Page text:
The unwritten social contract in China since the 1989 Tiananmen Square massacre has been a simple one; if you don’t threaten the regime’s political authority then it will permit you to make money. The Maoist fervour of old has long since been discredited and cynicism has taken its place. Making money becomes a tool of social control and a way to keep China’s vast population placid. Of course, not everybody will be able to avail of the opportunities provided in the semi-capitalist free-for-all that is China at the moment – but that’s not the point. As long as there is a widespread perception that there is money to be made and things will get better that is enough to keep the lid on social discontent and prevent most people from thinking too deeply about the inequalities of the system under which they live. Now, this model is breaking down. Recession/Depression in the rest of the world means that the Chinese can’t sell as much of their stuff, ultimately resulting in redundancies and unemployment. The real fear for China’s communist leadership is a groundswell of jobless, discontented and angry people venting their frustration on their authoritarian rulers. Just like the emperors of old, if the Chinese communist party fails to uphold their end of the bargain and the dream of economic prosperity fades, then they will have lost the Mandate of Heaven. Turmoil would inevitably follow.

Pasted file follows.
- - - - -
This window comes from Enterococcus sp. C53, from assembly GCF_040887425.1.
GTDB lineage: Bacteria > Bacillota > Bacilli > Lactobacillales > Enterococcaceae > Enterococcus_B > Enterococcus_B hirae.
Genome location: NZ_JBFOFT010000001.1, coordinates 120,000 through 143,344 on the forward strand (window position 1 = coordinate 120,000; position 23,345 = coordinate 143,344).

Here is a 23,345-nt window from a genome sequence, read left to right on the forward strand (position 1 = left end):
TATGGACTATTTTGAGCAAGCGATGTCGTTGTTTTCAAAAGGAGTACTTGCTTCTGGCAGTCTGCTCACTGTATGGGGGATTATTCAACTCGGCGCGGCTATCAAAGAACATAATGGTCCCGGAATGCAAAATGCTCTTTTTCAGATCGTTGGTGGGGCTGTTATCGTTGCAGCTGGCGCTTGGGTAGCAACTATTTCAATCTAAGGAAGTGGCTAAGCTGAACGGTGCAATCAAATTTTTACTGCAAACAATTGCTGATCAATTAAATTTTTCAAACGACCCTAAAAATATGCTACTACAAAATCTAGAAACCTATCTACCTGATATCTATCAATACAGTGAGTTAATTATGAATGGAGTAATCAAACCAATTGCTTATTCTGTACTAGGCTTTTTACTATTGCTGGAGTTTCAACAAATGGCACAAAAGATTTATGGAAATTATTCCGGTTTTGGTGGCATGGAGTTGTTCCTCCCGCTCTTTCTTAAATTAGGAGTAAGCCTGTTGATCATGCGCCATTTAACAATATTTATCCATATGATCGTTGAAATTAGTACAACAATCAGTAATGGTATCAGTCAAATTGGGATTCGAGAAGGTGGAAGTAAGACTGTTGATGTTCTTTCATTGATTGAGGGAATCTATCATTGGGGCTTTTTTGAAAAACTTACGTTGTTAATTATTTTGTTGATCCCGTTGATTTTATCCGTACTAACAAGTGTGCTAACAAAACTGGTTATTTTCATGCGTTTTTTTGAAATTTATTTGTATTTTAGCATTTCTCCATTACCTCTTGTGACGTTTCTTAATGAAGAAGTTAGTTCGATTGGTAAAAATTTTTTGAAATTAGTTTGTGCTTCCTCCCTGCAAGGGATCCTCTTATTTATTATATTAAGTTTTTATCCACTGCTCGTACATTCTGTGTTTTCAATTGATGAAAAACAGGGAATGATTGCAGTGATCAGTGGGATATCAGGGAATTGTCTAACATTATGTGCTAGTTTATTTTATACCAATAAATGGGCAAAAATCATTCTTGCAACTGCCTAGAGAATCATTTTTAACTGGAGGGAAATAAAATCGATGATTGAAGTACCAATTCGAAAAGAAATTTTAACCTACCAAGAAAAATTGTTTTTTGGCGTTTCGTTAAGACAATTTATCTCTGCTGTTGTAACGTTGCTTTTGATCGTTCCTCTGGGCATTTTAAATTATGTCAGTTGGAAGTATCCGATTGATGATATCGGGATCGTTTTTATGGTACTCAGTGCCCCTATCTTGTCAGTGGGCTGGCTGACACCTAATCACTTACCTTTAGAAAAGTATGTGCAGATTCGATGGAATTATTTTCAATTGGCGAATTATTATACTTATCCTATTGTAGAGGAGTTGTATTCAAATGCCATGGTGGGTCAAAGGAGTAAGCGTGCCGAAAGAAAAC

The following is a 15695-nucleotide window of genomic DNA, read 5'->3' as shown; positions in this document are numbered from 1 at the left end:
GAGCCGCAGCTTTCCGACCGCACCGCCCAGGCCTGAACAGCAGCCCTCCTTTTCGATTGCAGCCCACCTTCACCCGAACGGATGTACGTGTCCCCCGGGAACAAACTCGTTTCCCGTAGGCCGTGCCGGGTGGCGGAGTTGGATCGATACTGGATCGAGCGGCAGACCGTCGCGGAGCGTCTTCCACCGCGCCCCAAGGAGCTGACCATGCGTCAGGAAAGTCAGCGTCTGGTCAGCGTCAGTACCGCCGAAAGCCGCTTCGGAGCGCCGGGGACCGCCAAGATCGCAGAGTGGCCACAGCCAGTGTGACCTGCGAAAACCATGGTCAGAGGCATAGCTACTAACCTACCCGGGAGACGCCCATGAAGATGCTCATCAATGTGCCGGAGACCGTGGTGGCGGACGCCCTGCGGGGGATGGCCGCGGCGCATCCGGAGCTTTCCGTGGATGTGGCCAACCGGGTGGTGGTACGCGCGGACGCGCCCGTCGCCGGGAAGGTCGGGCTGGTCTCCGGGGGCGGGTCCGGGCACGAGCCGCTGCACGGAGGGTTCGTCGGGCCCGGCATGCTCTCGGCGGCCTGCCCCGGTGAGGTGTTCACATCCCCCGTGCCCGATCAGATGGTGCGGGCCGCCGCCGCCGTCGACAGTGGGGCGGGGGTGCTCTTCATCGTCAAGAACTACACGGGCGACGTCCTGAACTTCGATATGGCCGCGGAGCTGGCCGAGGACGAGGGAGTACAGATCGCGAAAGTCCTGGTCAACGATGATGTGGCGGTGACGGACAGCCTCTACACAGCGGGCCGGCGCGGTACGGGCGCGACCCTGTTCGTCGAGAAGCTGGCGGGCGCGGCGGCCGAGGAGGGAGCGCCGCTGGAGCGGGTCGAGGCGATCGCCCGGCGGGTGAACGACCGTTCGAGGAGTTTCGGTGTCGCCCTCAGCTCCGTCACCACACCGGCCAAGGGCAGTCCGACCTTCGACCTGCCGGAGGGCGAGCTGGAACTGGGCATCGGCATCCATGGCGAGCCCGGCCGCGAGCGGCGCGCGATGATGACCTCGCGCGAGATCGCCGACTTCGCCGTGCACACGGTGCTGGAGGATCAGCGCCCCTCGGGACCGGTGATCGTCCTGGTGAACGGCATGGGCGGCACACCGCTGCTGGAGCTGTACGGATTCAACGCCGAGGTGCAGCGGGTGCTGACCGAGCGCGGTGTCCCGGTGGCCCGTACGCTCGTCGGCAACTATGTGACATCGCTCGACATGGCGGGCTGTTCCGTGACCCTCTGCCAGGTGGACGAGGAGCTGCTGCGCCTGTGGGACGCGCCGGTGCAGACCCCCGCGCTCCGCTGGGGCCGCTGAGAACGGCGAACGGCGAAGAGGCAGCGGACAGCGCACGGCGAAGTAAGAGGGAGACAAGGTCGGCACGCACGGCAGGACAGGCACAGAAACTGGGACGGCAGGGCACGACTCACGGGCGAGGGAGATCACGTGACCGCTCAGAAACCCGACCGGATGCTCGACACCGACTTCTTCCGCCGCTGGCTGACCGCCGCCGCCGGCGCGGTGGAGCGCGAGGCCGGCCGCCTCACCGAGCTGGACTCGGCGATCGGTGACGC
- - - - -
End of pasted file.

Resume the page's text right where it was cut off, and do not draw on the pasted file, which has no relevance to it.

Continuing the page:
The post-Tiananmen massacre consensus, while laying the foundations for much of China’s economic expansion during the past two decades, has produced some unpalatable side-effects. For a start, if the ruling party’s legitimacy and right to rule is based on claims of economic prosperity then everything will be sacrificed in the name of keeping the growth rates high so that they can claim continued success. As China’s manufacturing base grew from a relatively low level in the late 1980s to the boom of the late 2000s (when it was manufacturing much of the rest of the world’s stuff), these high growth statistics and numbers were relatively easy to maintain. Labour was cheap. Foreigners had an insatiable appetite for manufactured objects (and cheap credit to pay for it). Lots of money flowed in and most everybody in China felt happy and said what a great job the leadership was doing.